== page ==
“Hello, my name is Hayden Casler. I am from Canajoharie Central School District. My grandpa was a third generation farmer from Fort Plain. I decided to come to this school because I want to learn everything there is about agriculture. We are partners with SUNY Cobleskill, and when I finish two years here, I want to go [to SUNY Cobleskill] to become a dairy nutritionist. I feel lucky to have been accepted to this program, and look forward to all the opportunities this will create.
Hello, my name is Madison Kilmartin. I am from Amsterdam and I do not come from a traditional agriculture background, but agriculture has had a major impact on my life. I have worked with many pet rescues and organizations. Many of the students here are not from a traditional agriculture background, but we all have one goal in common, to further our education. Some of us may love to work with animals, some love to garden. But whatever our passion is, we all look forward to the challenge at Ag-PTECH and the bright future we will have.”
“Hello, my name is Kristen Quist from Amsterdam. One of the biggest things about our school is Project Based Learning, or PBL. For me PBL is amazing. Instead of everyone getting a project and working independently, we work together to solve a problem. Our teachers choose our groups so we don’t get together with the same people over and over. The greatest part is that already in ninth grade we are pushed out of our comfort zones so that we are ready for the real world.”
The Hamilton-Fulton-Montgomery Agriculture Pathways in Technology Early College High School, or Ag-PTECH, is a new model for high school education that includes college-level, credit-bearing coursework in the curriculum and allows students to choose their own “pathways” to high-skill jobs.
A consortium of HFM BOCES, its component school districts, Herkimer Community College, Fulton-Montgomery Community College, SUNY Cobleskill and 15 regional businesses was one of seven winners in the third round of New York State Pathways in Technology Early College High School (PTECH) partnership awards announced Nov. 6, 2015 by Gov. Andrew Cuomo.
The grant funds a PTECH program that targets students who might not otherwise consider a college pathway, using a variety of demographic, academic and social indicators. The new school launched Sept. 7 in the former D. H. Robbins Elementary school in St. Johnsville with 50 ninth-grade students from the component school districts.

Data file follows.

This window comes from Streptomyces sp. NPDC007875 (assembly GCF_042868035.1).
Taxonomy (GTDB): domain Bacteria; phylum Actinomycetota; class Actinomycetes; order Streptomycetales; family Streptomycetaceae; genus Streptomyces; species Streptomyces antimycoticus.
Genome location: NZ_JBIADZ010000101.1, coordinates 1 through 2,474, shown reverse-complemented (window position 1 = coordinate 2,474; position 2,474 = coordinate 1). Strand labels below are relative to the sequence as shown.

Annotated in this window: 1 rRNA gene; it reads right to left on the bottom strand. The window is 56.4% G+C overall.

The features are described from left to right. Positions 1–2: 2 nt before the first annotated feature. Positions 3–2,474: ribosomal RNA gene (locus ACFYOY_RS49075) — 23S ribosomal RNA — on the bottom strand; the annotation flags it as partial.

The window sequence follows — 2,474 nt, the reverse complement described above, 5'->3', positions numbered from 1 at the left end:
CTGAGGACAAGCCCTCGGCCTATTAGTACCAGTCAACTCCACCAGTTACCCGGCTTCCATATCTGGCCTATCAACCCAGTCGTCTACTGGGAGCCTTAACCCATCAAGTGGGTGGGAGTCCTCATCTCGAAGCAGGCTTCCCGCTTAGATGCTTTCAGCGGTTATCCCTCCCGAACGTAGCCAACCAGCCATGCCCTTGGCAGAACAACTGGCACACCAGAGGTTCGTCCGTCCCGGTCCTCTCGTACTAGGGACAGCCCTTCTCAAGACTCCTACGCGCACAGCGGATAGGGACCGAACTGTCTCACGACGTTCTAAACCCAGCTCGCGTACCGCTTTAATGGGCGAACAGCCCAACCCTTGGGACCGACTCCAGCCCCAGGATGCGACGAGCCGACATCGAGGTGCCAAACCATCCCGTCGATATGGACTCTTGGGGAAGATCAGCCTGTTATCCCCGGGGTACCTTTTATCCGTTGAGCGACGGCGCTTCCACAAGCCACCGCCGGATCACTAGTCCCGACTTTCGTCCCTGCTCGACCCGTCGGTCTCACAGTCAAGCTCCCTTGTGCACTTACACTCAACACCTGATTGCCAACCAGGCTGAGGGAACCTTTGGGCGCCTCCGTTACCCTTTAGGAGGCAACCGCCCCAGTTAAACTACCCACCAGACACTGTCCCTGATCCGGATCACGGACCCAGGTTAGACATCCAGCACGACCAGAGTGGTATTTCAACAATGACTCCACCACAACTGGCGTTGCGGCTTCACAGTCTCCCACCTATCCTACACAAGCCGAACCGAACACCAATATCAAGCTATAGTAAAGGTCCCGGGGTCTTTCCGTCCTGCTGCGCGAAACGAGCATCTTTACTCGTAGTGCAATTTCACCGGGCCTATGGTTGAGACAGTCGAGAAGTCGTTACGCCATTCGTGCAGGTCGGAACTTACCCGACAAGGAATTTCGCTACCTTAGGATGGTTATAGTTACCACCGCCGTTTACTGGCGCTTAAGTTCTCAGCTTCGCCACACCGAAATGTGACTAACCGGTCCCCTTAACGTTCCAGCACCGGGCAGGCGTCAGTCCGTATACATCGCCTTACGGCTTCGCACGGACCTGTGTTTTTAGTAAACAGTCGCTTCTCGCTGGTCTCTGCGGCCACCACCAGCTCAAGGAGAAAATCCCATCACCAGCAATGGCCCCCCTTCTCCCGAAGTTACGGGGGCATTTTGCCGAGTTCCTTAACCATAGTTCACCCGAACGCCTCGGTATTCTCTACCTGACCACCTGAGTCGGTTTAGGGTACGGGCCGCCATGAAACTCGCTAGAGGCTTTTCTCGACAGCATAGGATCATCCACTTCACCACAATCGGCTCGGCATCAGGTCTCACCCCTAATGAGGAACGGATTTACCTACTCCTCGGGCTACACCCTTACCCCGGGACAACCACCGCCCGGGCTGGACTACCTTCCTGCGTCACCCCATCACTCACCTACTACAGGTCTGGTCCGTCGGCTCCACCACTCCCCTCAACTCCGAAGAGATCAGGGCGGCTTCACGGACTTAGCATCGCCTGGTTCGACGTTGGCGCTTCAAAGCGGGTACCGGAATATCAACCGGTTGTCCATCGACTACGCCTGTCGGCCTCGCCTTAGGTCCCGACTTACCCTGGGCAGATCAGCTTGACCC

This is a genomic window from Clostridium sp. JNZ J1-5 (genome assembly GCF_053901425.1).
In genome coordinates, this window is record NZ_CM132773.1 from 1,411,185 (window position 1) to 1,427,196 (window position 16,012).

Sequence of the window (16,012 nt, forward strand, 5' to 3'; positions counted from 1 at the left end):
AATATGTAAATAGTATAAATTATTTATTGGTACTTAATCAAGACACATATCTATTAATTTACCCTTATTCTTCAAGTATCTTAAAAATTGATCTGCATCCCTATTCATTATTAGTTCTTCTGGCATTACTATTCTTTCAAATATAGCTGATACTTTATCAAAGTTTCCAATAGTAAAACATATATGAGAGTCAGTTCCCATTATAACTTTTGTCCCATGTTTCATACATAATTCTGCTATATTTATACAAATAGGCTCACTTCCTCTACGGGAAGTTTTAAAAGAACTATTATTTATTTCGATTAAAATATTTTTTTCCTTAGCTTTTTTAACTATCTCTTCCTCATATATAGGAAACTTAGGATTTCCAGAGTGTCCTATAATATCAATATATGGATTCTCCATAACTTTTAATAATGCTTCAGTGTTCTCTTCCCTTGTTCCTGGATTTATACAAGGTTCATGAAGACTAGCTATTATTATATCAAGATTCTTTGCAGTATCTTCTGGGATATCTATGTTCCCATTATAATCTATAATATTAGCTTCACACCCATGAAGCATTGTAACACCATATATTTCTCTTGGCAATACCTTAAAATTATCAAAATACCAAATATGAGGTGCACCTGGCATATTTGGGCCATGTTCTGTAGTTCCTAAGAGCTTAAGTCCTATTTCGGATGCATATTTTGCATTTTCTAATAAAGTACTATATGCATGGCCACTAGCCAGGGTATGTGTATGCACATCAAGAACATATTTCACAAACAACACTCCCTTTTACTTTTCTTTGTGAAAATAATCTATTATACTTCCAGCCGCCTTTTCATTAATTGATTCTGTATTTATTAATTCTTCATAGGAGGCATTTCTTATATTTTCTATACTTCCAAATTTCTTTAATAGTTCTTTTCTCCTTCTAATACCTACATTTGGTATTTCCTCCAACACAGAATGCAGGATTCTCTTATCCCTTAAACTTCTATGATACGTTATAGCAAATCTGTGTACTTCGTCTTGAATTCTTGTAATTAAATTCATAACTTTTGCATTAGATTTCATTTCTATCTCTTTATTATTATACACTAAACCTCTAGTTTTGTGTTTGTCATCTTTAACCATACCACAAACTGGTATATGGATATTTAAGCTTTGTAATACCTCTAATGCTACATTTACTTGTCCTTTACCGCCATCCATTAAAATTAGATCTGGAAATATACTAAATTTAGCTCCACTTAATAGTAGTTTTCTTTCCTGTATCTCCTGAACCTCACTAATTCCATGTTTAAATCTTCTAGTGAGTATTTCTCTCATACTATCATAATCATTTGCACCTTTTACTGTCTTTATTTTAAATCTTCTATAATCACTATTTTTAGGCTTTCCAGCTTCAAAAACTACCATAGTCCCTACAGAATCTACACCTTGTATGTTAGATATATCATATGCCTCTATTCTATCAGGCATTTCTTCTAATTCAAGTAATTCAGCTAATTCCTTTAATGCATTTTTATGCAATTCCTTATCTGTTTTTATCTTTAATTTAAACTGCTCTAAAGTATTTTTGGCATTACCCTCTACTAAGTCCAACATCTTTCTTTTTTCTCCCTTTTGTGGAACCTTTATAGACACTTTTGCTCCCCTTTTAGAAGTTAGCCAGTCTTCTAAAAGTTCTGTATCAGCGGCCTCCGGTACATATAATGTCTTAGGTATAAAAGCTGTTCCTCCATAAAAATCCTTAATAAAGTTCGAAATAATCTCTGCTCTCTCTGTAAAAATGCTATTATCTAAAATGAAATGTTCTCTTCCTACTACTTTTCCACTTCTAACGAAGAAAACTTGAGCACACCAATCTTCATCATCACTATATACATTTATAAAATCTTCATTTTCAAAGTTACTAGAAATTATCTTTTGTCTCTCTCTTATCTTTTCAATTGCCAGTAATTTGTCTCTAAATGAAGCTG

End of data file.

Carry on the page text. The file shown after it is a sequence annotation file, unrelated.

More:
Ag-PTECH seeks to redefine secondary education with a curriculum that centers on project-based learning that will focus on skills in nine career clusters — agricultural business, agricultural science, agricultural engineering technology focused on power machinery, biological technology, sustainable crop production, animal industry, culinary arts, environmental studies and fisheries and wildlife technologies.
Through the program, selected students can earn one of nine different associate’s degrees at no cost to their families and will be considered for jobs with participating companies when they graduate.
Regional business partners are committed to serving as mentors for students throughout their Ag-PTECH career, meeting with them in person and by virtual communication, as well as guiding internships and putting Ag-PTECH graduates in line for jobs within their companies.
For more information about PTECH, contact Ag-PTECH Principal Kristy Shafer, firstname.lastname@example.org, or (518) 568-7023.
Fifteen businesses initially joined in the grant, committed to providing important mentoring and internship opportunities for students in the new PTECH. Today, more than 20 businesses are participating in the program. For more information about our business partnerships, contact Nicole Walrath, email@example.com, Business and Education Partnership Coordinator at (518) 568-7023 (Mondays and Wednesdays).
Learn more at www.hfmboces.org/programs-services/agptech/